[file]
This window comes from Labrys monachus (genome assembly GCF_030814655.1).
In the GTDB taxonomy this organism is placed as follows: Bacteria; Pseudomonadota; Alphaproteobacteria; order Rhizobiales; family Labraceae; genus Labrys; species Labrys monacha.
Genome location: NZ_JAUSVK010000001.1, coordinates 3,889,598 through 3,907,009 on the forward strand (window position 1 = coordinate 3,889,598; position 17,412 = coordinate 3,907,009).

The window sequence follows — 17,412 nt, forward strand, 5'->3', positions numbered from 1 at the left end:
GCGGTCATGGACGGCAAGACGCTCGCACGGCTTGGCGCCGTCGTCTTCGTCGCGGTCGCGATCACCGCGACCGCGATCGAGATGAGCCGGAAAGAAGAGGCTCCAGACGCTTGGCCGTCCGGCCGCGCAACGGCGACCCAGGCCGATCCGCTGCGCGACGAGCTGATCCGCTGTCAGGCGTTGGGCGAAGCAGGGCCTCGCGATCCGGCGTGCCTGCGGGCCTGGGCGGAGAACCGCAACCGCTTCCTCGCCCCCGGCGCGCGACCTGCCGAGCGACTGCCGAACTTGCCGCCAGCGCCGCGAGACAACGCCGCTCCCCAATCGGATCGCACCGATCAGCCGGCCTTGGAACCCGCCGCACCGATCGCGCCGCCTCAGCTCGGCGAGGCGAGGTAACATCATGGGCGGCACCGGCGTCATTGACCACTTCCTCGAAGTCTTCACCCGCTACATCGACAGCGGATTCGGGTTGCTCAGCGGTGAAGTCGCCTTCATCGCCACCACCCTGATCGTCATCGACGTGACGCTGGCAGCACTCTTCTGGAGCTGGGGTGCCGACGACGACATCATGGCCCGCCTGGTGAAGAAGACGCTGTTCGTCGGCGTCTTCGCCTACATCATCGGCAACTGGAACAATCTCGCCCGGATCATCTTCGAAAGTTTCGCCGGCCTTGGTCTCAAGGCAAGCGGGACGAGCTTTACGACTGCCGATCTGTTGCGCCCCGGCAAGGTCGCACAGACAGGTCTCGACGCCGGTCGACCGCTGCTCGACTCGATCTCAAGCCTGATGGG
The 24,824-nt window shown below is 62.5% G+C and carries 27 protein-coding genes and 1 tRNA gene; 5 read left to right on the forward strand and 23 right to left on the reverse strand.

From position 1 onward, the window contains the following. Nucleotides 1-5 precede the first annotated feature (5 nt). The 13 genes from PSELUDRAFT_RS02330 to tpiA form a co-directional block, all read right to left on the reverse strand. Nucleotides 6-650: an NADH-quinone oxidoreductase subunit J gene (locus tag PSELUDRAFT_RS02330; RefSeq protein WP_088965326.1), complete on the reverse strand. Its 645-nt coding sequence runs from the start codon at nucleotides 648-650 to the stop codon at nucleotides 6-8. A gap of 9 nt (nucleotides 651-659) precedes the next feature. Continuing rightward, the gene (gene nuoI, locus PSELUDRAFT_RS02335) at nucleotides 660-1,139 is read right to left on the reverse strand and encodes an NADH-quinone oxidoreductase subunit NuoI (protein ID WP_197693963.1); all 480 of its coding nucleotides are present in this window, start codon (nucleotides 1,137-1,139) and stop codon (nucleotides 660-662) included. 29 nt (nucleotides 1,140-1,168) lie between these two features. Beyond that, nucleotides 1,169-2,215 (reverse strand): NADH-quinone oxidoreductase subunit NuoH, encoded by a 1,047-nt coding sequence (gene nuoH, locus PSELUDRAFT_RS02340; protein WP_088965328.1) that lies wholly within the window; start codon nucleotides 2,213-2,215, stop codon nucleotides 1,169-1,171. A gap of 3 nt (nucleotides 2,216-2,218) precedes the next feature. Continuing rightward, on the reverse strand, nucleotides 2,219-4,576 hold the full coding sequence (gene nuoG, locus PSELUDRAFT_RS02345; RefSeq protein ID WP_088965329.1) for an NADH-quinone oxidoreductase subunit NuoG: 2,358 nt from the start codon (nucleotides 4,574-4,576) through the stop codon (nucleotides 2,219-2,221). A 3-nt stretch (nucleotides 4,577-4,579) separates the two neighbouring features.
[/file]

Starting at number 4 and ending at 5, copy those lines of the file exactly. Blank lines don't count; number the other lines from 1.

The window sequence follows — 17,412 nt, forward strand, 5'->3', positions numbered from 1 at the left end:
GCGGTCATGGACGGCAAGACGCTCGCACGGCTTGGCGCCGTCGTCTTCGTCGCGGTCGCGATCACCGCGACCGCGATCGAGATGAGCCGGAAAGAAGAGGCTCCAGACGCTTGGCCGTCCGGCCGCGCAACGGCGACCCAGGCCGATCCGCTGCGCGACGAGCTGATCCGCTGTCAGGCGTTGGGCGAAGCAGGGCCTCGCGATCCGGCGTGCCTGCGGGCCTGGGCGGAGAACCGCAACCGCTTCCTCGCCCCCGGCGCGCGACCTGCCGAGCGACTGCCGAACTTGCCGCCAGCGCCGCGAGACAACGCCGCTCCCCAATCGGATCGCACCGATCAGCCGGCCTTGGAACCCGCCGCACCGATCGCGCCGCCTCAGCTCGGCGAGGCGAGGTAACATCATGGGCGGCACCGGCGTCATTGACCACTTCCTCGAAGTCTTCACCCGCTACATCGACAGCGGATTCGGGTTGCTCAGCGGTGAAGTCGCCTTCATCGCCACCACCCTGATCGTCATCGACGTGACGCTGGCAGCACTCTTCTGGAGCTGGGGTGCCGACGACGACATCATGGCCCGCCTGGTGAAGAAGACGCTGTTCGTCGGCGTCTTCGCCTACATCATCGGCAACTGGAACAATCTCGCCCGGATCATCTTCGAAAGTTTCGCCGGCCTTGGTCTCAAGGCAAGCGGGACGAGCTTTACGACTGCCGATCTGTTGCGCCCCGGCAAGGTCGCACAGACAGGTCTCGACGCCGGTCGACCGCTGCTCGACTCGATCTCAAGCCTGATGGG